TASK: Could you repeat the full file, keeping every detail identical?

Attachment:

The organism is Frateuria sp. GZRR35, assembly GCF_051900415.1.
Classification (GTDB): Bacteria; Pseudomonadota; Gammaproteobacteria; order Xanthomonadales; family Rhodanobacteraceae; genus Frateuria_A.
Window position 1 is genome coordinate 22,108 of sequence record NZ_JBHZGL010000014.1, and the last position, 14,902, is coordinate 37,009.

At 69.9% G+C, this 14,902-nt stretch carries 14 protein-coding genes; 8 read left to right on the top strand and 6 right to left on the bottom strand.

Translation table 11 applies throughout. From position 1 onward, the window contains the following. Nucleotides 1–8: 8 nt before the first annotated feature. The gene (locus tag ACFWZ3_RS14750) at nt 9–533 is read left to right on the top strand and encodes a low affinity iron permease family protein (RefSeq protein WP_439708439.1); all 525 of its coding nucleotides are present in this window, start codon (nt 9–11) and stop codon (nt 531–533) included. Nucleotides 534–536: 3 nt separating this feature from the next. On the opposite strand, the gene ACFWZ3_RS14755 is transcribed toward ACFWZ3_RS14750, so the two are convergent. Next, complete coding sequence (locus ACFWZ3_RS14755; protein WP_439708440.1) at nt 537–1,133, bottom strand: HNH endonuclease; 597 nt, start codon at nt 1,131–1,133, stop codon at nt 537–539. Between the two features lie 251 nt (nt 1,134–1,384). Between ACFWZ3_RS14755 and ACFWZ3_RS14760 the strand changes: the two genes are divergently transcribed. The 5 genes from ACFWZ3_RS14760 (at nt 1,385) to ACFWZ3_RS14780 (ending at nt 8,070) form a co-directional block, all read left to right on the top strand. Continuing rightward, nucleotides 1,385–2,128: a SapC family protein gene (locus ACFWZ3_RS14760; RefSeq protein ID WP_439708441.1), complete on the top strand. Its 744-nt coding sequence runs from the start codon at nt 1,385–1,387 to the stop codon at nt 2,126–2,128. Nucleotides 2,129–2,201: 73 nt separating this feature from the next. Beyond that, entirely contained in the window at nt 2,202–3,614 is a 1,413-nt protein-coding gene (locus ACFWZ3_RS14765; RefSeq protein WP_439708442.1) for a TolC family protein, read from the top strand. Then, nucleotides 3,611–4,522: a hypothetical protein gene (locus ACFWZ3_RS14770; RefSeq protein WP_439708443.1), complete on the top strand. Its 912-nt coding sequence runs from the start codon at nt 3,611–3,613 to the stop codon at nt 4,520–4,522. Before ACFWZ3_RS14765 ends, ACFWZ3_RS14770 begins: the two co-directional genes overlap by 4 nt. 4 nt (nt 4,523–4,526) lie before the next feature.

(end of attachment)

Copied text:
The organism is Frateuria sp. GZRR35, assembly GCF_051900415.1.
Classification (GTDB): Bacteria; Pseudomonadota; Gammaproteobacteria; order Xanthomonadales; family Rhodanobacteraceae; genus Frateuria_A.
Window position 1 is genome coordinate 22,108 of sequence record NZ_JBHZGL010000014.1, and the last position, 14,902, is coordinate 37,009.

At 69.9% G+C, this 14,902-nt stretch carries 14 protein-coding genes; 8 read left to right on the top strand and 6 right to left on the bottom strand.

Translation table 11 applies throughout. From position 1 onward, the window contains the following. Nucleotides 1–8: 8 nt before the first annotated feature. The gene (locus tag ACFWZ3_RS14750) at nt 9–533 is read left to right on the top strand and encodes a low affinity iron permease family protein (RefSeq protein WP_439708439.1); all 525 of its coding nucleotides are present in this window, start codon (nt 9–11) and stop codon (nt 531–533) included. Nucleotides 534–536: 3 nt separating this feature from the next. On the opposite strand, the gene ACFWZ3_RS14755 is transcribed toward ACFWZ3_RS14750, so the two are convergent. Next, complete coding sequence (locus ACFWZ3_RS14755; protein WP_439708440.1) at nt 537–1,133, bottom strand: HNH endonuclease; 597 nt, start codon at nt 1,131–1,133, stop codon at nt 537–539. Between the two features lie 251 nt (nt 1,134–1,384). Between ACFWZ3_RS14755 and ACFWZ3_RS14760 the strand changes: the two genes are divergently transcribed. The 5 genes from ACFWZ3_RS14760 (at nt 1,385) to ACFWZ3_RS14780 (ending at nt 8,070) form a co-directional block, all read left to right on the top strand. Continuing rightward, nucleotides 1,385–2,128: a SapC family protein gene (locus ACFWZ3_RS14760; RefSeq protein ID WP_439708441.1), complete on the top strand. Its 744-nt coding sequence runs from the start codon at nt 1,385–1,387 to the stop codon at nt 2,126–2,128. Nucleotides 2,129–2,201: 73 nt separating this feature from the next. Beyond that, entirely contained in the window at nt 2,202–3,614 is a 1,413-nt protein-coding gene (locus ACFWZ3_RS14765; RefSeq protein WP_439708442.1) for a TolC family protein, read from the top strand. Then, nucleotides 3,611–4,522: a hypothetical protein gene (locus ACFWZ3_RS14770; RefSeq protein WP_439708443.1), complete on the top strand. Its 912-nt coding sequence runs from the start codon at nt 3,611–3,613 to the stop codon at nt 4,520–4,522. Before ACFWZ3_RS14765 ends, ACFWZ3_RS14770 begins: the two co-directional genes overlap by 4 nt. 4 nt (nt 4,523–4,526) lie before the next feature.